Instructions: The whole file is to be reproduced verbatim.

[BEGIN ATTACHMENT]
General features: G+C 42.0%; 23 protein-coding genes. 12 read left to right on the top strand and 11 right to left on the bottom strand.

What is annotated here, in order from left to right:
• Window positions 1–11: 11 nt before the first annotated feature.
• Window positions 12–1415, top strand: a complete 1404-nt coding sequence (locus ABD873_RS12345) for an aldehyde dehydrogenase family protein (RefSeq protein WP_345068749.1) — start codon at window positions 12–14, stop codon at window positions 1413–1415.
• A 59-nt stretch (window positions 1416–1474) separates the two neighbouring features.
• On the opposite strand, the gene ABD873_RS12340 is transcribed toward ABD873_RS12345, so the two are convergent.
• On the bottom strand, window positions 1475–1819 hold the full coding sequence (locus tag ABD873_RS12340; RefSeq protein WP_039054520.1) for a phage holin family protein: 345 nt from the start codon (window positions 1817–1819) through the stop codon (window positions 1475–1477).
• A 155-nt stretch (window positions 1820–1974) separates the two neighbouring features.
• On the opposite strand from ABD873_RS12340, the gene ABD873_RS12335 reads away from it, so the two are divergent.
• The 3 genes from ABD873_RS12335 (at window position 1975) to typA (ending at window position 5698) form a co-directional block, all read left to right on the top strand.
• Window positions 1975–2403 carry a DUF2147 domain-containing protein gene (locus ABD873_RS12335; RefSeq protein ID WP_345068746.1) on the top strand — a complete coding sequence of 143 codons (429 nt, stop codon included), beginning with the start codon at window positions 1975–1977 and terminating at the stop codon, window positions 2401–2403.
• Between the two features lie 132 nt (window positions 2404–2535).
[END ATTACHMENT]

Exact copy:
General features: G+C 42.0%; 23 protein-coding genes. 12 read left to right on the top strand and 11 right to left on the bottom strand.

What is annotated here, in order from left to right:
• Window positions 1–11: 11 nt before the first annotated feature.
• Window positions 12–1415, top strand: a complete 1404-nt coding sequence (locus ABD873_RS12345) for an aldehyde dehydrogenase family protein (RefSeq protein WP_345068749.1) — start codon at window positions 12–14, stop codon at window positions 1413–1415.
• A 59-nt stretch (window positions 1416–1474) separates the two neighbouring features.
• On the opposite strand, the gene ABD873_RS12340 is transcribed toward ABD873_RS12345, so the two are convergent.
• On the bottom strand, window positions 1475–1819 hold the full coding sequence (locus tag ABD873_RS12340; RefSeq protein WP_039054520.1) for a phage holin family protein: 345 nt from the start codon (window positions 1817–1819) through the stop codon (window positions 1475–1477).
• A 155-nt stretch (window positions 1820–1974) separates the two neighbouring features.
• On the opposite strand from ABD873_RS12340, the gene ABD873_RS12335 reads away from it, so the two are divergent.
• The 3 genes from ABD873_RS12335 (at window position 1975) to typA (ending at window position 5698) form a co-directional block, all read left to right on the top strand.
• Window positions 1975–2403 carry a DUF2147 domain-containing protein gene (locus ABD873_RS12335; RefSeq protein ID WP_345068746.1) on the top strand — a complete coding sequence of 143 codons (429 nt, stop codon included), beginning with the start codon at window positions 1975–1977 and terminating at the stop codon, window positions 2401–2403.
• Between the two features lie 132 nt (window positions 2404–2535).